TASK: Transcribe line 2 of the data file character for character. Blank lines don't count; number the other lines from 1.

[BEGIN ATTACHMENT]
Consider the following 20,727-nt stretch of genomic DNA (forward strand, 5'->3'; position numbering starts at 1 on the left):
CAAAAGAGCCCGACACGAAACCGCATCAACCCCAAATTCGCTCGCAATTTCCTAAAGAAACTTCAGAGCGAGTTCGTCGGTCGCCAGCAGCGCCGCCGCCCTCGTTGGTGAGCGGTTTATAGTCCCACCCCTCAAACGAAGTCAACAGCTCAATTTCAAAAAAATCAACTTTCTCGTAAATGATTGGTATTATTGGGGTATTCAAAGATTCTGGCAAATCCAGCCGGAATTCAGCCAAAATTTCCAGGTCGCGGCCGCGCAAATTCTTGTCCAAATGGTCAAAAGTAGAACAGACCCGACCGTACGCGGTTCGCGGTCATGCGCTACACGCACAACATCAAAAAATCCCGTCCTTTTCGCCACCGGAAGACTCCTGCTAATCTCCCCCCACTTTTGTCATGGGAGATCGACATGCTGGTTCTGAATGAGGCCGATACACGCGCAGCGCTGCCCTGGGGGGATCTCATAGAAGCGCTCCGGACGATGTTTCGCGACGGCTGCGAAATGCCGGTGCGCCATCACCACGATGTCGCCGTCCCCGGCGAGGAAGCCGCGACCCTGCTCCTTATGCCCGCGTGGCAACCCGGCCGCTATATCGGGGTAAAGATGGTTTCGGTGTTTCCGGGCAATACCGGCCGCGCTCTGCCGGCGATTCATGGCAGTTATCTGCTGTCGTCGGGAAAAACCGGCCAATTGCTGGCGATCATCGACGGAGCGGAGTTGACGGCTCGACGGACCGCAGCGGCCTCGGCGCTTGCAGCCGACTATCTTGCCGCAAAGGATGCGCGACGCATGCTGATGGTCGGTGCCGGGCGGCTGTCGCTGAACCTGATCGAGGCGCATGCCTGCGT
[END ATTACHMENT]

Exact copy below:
CAAAAGAGCCCGACACGAAACCGCATCAACCCCAAATTCGCTCGCAATTTCCTAAAGAAACTTCAGAGCGAGTTCGTCGGTCGCCAGCAGCGCCGCCGCCCTCGTTGGTGAGCGGTTTATAGTCCCACCCCTCAAACGAAGTCAACAGCTCAATTTCAAAAAAATCAACTTTCTCGTAAATGATTGGTATTATTGGGGTATTCAAAGATTCTGGCAAATCCAGCCGGAATTCAGCCAAAATTTCCAGGTCGCGGCCGCGCAAATTCTTGTCCAAATGGTCAAAAGTAGAACAGACCCGACCGTACGCGGTTCGCGGTCATGCGCTACACGCACAACATCAAAAAATCCCGTCCTTTTCGCCACCGGAAGACTCCTGCTAATCTCCCCCCACTTTTGTCATGGGAGATCGACATGCTGGTTCTGAATGAGGCCGATACACGCGCAGCGCTGCCCTGGGGGGATCTCATAGAAGCGCTCCGGACGATGTTTCGCGACGGCTGCGAAATGCCGGTGCGCCATCACCACGATGTCGCCGTCCCCGGCGAGGAAGCCGCGACCCTGCTCCTTATGCCCGCGTGGCAACCCGGCCGCTATATCGGGGTAAAGATGGTTTCGGTGTTTCCGGGCAATACCGGCCGCGCTCTGCCGGCGATTCATGGCAGTTATCTGCTGTCGTCGGGAAAAACCGGCCAATTGCTGGCGATCATCGACGGAGCGGAGTTGACGGCTCGACGGACCGCAGCGGCCTCGGCGCTTGCAGCCGACTATCTTGCCGCAAAGGATGCGCGACGCATGCTGATGGTCGGTGCCGGGCGGCTGTCGCTGAACCTGATCGAGGCGCATGCCTGCGT